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How has COVID impacted Pakistan's education system? – DW (English)

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Pakistan’s schools have been heavily hit by the pandemic. Students have experienced several school closures, and experts speculate that such a loss could have impacts for years to come.

The pandemic has impacted the learning of nearly 40 million students
Last week, Pakistan opened both public and private schools in various districts of Punjab and Khyber Pakhtunkhwa, with Sindh province opening its schools in August. 
Schools are now operating with a 50% attendance policy on alternating days due to the COVID regulations set forth by the National Command and Operation Center (NCOC). Vaccinations were also made mandatory for all staff and students over the age of 15.  
Schools in Pakistan were closed for around seven months during the first COVID wave. However, they reopened in September 2020 and were closed again in November. 
The government announced another phased opening of educational institutions in January of this year. However, this reopening was also short-lived, as schools closed again in April 2021 due to the third wave. 
“The school year for 2021-22 has been extended to June 2022. Final examinations will be conducted in June 2022” Murad Raas, Punjab’s Education Minister, tweeted last week.  
Officials have introduced digital learning to compensate for the repeated closures. Recently, the minister of education also decided to promote some students who had failed by awarding them 33% concessional marks.  
However, the effectiveness of these measures remains in doubt. 
In a country already scarred by stark differences in the quality of education between public and private schools, as well as low literacy rates, the pandemic has affected the learning of approximately 40 million students across Pakistan. The World Bank has claimed that “even the most optimistic scenario suggests an overall loss of learning for every child enrolled.” 
According to a study by UNICEF, students learned significantly less from home, compared with classroom learning before the pandemic. Their learning was harmed by a lack of access to technology, network connectivity issues and low levels of motivation. 
“Keeping the children interested and motivated in online classes is the biggest challenge, as children do not have any interest in them and their screen time is increased,” Alia Malik, a mother of three, told DW. Arranging separate places and gadgets for all the children in the house presented a further challenge. g
While talking to DW about the contrast between online and face-to-face learning, Shahram Ahmad, a private university student, said: “It’s the same difference as between a call and meeting someone in person. It’s a lot easier to understand difficult concepts when an instructor can use all tools at their disposal.”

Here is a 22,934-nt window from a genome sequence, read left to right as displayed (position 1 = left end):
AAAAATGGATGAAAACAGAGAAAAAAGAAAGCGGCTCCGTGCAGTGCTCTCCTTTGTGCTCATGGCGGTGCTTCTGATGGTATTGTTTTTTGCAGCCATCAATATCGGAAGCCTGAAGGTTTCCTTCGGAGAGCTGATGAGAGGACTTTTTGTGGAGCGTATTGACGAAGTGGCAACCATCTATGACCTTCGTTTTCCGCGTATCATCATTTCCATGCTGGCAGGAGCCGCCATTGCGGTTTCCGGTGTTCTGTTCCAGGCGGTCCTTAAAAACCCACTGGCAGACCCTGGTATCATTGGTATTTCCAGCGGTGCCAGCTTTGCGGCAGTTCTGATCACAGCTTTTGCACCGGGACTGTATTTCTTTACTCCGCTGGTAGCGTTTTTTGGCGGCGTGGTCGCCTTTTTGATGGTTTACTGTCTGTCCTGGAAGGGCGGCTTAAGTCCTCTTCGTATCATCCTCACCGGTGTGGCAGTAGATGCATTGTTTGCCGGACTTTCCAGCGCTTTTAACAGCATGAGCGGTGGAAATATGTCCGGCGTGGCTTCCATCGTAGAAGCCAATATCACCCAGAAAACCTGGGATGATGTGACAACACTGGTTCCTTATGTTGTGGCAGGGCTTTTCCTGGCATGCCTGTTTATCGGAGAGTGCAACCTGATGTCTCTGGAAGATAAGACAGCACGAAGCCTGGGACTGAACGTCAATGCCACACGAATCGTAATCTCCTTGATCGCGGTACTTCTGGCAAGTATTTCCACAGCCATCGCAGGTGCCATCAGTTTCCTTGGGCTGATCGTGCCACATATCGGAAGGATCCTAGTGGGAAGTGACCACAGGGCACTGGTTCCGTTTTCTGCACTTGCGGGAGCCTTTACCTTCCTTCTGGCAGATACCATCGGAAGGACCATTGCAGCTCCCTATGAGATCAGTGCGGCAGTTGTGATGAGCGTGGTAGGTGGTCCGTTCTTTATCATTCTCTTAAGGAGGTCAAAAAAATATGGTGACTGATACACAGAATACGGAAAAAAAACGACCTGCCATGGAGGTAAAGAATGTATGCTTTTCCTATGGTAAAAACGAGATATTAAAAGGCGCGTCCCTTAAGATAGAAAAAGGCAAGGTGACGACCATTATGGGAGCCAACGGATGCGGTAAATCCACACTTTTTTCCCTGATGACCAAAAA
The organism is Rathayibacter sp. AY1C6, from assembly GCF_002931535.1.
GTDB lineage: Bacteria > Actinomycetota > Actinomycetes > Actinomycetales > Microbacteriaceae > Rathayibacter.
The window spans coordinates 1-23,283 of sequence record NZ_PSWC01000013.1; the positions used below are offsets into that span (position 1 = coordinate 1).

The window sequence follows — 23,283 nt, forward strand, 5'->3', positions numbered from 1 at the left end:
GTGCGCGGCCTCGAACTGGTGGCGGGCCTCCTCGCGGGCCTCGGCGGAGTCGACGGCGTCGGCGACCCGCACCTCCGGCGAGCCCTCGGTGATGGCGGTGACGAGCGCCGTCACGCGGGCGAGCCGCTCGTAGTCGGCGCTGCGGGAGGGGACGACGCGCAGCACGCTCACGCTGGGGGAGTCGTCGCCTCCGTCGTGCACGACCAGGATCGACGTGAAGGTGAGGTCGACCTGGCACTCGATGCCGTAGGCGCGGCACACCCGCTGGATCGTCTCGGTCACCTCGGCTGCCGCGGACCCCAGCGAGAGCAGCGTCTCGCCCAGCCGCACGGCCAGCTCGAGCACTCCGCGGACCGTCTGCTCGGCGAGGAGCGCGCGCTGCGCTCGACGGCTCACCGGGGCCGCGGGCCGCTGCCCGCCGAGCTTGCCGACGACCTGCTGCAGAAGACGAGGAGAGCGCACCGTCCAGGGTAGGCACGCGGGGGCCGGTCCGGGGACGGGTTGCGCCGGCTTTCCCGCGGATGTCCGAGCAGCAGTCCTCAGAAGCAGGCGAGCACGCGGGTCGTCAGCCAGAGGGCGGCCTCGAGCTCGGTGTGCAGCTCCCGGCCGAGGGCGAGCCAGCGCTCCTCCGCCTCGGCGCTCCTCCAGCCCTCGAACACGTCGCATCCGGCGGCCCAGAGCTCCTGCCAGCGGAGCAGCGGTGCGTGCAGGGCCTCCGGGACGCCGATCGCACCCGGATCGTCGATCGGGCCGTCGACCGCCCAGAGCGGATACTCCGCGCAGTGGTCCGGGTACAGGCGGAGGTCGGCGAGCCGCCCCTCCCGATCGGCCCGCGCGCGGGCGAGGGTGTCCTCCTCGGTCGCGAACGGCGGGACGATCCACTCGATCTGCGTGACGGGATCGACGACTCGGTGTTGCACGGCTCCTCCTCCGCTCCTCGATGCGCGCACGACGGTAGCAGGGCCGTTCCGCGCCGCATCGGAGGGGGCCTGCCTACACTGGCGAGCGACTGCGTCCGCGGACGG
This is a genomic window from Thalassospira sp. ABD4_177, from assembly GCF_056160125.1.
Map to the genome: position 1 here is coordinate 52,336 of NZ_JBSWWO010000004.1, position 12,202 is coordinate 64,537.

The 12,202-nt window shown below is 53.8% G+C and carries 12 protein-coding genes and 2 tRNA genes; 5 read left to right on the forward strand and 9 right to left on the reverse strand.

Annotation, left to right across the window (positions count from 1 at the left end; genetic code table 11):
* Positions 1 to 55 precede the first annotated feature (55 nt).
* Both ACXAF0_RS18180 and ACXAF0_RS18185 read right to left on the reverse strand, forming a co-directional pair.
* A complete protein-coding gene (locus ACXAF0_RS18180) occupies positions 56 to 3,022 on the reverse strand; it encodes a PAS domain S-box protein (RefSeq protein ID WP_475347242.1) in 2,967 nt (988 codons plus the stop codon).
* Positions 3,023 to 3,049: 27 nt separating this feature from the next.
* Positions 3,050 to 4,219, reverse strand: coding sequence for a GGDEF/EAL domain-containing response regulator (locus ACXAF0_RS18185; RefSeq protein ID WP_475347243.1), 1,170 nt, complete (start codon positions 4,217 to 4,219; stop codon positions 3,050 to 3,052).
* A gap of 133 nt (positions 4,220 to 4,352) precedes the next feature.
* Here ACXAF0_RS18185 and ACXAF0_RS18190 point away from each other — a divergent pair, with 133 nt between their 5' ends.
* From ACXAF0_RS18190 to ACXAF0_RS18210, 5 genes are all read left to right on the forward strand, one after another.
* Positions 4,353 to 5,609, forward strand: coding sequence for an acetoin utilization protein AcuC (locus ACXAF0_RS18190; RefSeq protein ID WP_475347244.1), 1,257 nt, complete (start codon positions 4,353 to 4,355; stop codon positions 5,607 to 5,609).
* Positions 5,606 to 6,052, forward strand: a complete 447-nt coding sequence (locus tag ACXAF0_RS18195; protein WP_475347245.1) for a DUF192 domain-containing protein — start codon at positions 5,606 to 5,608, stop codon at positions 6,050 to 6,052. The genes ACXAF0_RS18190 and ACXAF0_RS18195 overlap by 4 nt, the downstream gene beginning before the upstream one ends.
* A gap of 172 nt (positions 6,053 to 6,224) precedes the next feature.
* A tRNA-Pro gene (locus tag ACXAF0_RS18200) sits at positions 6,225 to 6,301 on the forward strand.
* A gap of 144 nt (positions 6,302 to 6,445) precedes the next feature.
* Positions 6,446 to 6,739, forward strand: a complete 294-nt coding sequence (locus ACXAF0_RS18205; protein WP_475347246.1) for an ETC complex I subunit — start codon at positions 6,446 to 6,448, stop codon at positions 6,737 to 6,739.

Muhammad Qadeer, a secondary school teacher, told DW that since students are passing through a critical stage of their mental and biological development, the lack of regular coaching and extracurricular activities will have a huge impact on their learning. “This generation will always be remembered as the COVID generation,” he said. 
As reported by UNICEF, remote learning was not possible for 23% of young children due to a lack of access to digital devices. The pandemic has hit poor and disadvantaged families the hardest, as they are unable to purchase even a single device. 
Geographical barriers have also had an impact. Around 26% of urban youth had no access to technology whereas, in the countryside, that figure rose to 36%. 
Remote learning is also challenging for children with disabilities and girls.  
“I did really well in my in-person classes but during lockdown, I had some domestic duties that couldn’t be ignored. This severely affected my performance in university and my GPA hit rock-bottom,” said Wyena Qureshi, a private university student. 
Students also had to drop out due to financial losses during the pandemic. Pakistan’s economy was hit hard by the pandemic. 
Back in 2020, the World Bank predicted 930,000 children would drop out of primary and secondary education. “Pakistan is globally the country where we expect the highest [number of] dropouts due to the COVID crisis,” the bank said. 
“It’s been a challenging experience for all of us but we have also learned to function and stay connected from a distance,” Yasmeen Hameed, an educator, told DW. 
“New learning techniques were adapted and gradually children have become familiar with them,” she said. 
Pakistan’s teleschool program for students in Punjab initially had a high number of viewers due to the support of stakeholders and a phase-by-phase rollout. However, the market research firm, IPSOS, found that usage decreased after six months. 
Zulfiqar Samin, deputy secretary for policy at the Ministry of Federal Education, told DW that the ministry has tried to overcome challenges with education through the digital programs.  
“We tried to reach all radio and TV channels that we possibly could and kept the language of communication as Urdu at the federal level to overcome any linguistic barriers. Parents have also cooperated very well with us,” he said. 
He also stressed that developed countries like China, the United States, and Germany have also been affected similarly. He added that, while the government of Pakistan is pushing its vaccination campaign until the majority of people get vaccinated, they remain at risk. 

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